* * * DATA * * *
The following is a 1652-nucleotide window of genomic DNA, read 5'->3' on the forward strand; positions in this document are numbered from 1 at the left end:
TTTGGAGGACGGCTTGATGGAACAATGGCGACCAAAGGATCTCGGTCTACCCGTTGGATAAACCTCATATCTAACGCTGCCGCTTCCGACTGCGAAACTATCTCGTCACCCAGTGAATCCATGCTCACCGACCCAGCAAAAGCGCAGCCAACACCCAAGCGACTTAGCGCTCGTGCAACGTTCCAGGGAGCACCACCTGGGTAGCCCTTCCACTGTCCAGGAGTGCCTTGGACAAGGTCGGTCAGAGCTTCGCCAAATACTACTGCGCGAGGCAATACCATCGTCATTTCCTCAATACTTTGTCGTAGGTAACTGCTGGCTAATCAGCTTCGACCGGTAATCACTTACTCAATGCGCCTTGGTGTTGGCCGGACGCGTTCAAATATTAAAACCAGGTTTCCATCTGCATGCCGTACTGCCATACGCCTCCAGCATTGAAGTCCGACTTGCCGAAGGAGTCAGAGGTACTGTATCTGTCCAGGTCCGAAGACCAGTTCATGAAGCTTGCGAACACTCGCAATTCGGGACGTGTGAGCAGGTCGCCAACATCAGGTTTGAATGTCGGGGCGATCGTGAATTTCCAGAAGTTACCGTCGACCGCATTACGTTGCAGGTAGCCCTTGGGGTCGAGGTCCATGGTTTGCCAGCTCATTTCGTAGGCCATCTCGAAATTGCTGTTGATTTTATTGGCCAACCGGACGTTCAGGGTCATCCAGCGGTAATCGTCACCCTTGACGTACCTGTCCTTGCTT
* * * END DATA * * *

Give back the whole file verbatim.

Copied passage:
The following is a 1652-nucleotide window of genomic DNA, read 5'->3' on the forward strand; positions in this document are numbered from 1 at the left end:
TTTGGAGGACGGCTTGATGGAACAATGGCGACCAAAGGATCTCGGTCTACCCGTTGGATAAACCTCATATCTAACGCTGCCGCTTCCGACTGCGAAACTATCTCGTCACCCAGTGAATCCATGCTCACCGACCCAGCAAAAGCGCAGCCAACACCCAAGCGACTTAGCGCTCGTGCAACGTTCCAGGGAGCACCACCTGGGTAGCCCTTCCACTGTCCAGGAGTGCCTTGGACAAGGTCGGTCAGAGCTTCGCCAAATACTACTGCGCGAGGCAATACCATCGTCATTTCCTCAATACTTTGTCGTAGGTAACTGCTGGCTAATCAGCTTCGACCGGTAATCACTTACTCAATGCGCCTTGGTGTTGGCCGGACGCGTTCAAATATTAAAACCAGGTTTCCATCTGCATGCCGTACTGCCATACGCCTCCAGCATTGAAGTCCGACTTGCCGAAGGAGTCAGAGGTACTGTATCTGTCCAGGTCCGAAGACCAGTTCATGAAGCTTGCGAACACTCGCAATTCGGGACGTGTGAGCAGGTCGCCAACATCAGGTTTGAATGTCGGGGCGATCGTGAATTTCCAGAAGTTACCGTCGACCGCATTACGTTGCAGGTAGCCCTTGGGGTCGAGGTCCATGGTTTGCCAGCTCATTTCGTAGGCCATCTCGAAATTGCTGTTGATTTTATTGGCCAACCGGACGTTCAGGGTCATCCAGCGGTAATCGTCACCCTTGACGTACCTGTCCTTGCTT